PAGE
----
UK Treasury explores online sales tax
The Treasury, the UK’s economic and finance ministry, is exploring options for an online sales tax. With this measure, it wants to shift the balance between spending online and in physical stores. British high streets are currently struggling due to the Covid-19 pandemic.
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There’s a massive boost in ecommerce in the United Kingdom, which is, of course, nice for online shops, but not so good for physical retailers. The corona pandemic has accelerated the closure of retail outlets across the country.
‘Online sales tax would also hit omnichannel players’
This has led to the Treasury weighing the options to introduce an online sales tax. The idea behind this plan is that levying taxes on online shopping could help stop the collapse of the British high street. But not everyone is looking forward to an ecommerce tax. The British Retail Consortium for example, says it would high omnichannel players and that it would result in higher costs for shoppers, at a time the British economy is already weak.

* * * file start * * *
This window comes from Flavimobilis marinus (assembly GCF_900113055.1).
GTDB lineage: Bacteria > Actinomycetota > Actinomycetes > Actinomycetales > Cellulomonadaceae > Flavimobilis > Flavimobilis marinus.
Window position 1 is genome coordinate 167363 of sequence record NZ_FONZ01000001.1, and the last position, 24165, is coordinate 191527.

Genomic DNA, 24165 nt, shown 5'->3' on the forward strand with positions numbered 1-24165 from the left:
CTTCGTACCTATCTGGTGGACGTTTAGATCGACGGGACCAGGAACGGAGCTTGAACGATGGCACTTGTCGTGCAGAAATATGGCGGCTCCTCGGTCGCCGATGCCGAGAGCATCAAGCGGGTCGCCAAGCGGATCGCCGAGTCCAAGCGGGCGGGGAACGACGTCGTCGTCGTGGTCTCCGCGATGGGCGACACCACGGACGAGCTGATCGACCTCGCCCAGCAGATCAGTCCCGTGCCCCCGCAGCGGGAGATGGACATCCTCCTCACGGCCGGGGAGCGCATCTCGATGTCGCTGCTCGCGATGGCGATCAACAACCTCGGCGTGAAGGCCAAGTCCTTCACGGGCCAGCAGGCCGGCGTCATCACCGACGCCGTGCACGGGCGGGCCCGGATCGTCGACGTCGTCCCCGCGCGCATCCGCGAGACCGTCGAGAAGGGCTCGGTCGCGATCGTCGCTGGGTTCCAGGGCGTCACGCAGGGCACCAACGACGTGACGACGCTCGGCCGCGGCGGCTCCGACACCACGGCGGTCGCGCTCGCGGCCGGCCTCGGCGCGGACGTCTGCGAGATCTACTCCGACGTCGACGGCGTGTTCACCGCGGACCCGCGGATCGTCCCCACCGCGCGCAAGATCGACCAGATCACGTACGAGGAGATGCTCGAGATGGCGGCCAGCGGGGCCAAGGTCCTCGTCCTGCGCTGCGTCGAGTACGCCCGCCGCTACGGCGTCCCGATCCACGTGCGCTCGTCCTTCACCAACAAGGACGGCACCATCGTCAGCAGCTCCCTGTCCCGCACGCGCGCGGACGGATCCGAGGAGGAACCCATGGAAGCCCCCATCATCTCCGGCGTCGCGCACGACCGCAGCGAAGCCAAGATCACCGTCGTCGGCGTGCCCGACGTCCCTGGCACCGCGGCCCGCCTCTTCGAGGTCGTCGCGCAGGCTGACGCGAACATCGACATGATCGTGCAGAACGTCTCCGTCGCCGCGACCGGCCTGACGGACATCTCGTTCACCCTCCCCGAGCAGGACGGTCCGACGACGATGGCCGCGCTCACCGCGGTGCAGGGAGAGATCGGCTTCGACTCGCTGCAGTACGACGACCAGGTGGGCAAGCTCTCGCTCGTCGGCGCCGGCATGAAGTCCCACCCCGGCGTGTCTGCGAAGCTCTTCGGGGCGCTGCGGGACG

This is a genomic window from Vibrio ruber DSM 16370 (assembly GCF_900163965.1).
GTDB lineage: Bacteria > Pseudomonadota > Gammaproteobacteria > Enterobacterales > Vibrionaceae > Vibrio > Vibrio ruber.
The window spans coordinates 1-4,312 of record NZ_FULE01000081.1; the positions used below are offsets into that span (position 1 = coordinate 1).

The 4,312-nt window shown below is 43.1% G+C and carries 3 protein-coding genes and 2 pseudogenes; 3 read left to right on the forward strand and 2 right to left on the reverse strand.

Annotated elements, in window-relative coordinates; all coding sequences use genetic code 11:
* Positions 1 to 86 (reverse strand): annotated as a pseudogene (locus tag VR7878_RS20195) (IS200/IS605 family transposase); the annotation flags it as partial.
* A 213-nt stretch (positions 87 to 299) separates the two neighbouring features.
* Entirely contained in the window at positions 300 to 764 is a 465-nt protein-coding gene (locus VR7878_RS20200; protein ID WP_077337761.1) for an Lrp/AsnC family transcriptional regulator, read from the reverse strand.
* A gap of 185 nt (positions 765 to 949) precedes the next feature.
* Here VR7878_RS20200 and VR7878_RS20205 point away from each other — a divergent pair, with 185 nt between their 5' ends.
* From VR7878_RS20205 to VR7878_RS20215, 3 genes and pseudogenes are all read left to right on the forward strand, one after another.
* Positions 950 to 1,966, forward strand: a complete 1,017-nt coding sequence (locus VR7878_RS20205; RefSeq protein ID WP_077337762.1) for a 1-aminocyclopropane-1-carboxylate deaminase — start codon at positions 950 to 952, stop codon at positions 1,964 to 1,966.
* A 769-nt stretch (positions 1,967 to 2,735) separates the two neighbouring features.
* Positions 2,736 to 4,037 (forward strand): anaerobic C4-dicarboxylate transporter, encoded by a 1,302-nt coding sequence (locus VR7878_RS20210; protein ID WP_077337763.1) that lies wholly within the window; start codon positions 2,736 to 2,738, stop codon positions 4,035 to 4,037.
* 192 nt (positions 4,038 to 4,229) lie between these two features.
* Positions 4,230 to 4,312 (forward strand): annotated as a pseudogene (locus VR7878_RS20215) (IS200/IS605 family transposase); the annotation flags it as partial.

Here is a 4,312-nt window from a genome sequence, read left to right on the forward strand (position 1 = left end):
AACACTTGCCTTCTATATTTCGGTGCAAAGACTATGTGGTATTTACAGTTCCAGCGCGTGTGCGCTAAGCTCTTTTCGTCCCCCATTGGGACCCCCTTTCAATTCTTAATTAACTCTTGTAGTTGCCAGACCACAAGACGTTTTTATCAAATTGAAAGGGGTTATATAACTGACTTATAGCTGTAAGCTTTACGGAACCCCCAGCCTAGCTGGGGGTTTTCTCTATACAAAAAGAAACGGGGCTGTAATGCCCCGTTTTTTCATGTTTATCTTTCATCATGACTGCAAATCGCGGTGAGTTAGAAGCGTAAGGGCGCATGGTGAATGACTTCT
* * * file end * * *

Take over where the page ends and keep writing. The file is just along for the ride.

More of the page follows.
An online tax could help stop the collapse of retail.
Big retailers back the plan
A Treasury spokesman said: “We want to see thriving high streets, which is why we’ve spent tens of billions of pounds supporting shops throughout the pandemic and are supporting town centers through the changes online shopping brings. Our business rates review call for evidence included questions on whether we should shift the balance between online and physical shops by introducing an online sales tax. We’re considering responses now.” According to The Guardian, several big retailers, including Tesco, are in favor of an online sales tax.
Last year, 46 percent more money was spent online in the United Kingdom compared with a year earlier. Ecommerce now accounts for about 30 percent of overall retail sales in the UK, up from about 20 percent a year ago.
Ecommerce accounts for 30% of UK’s retail sales.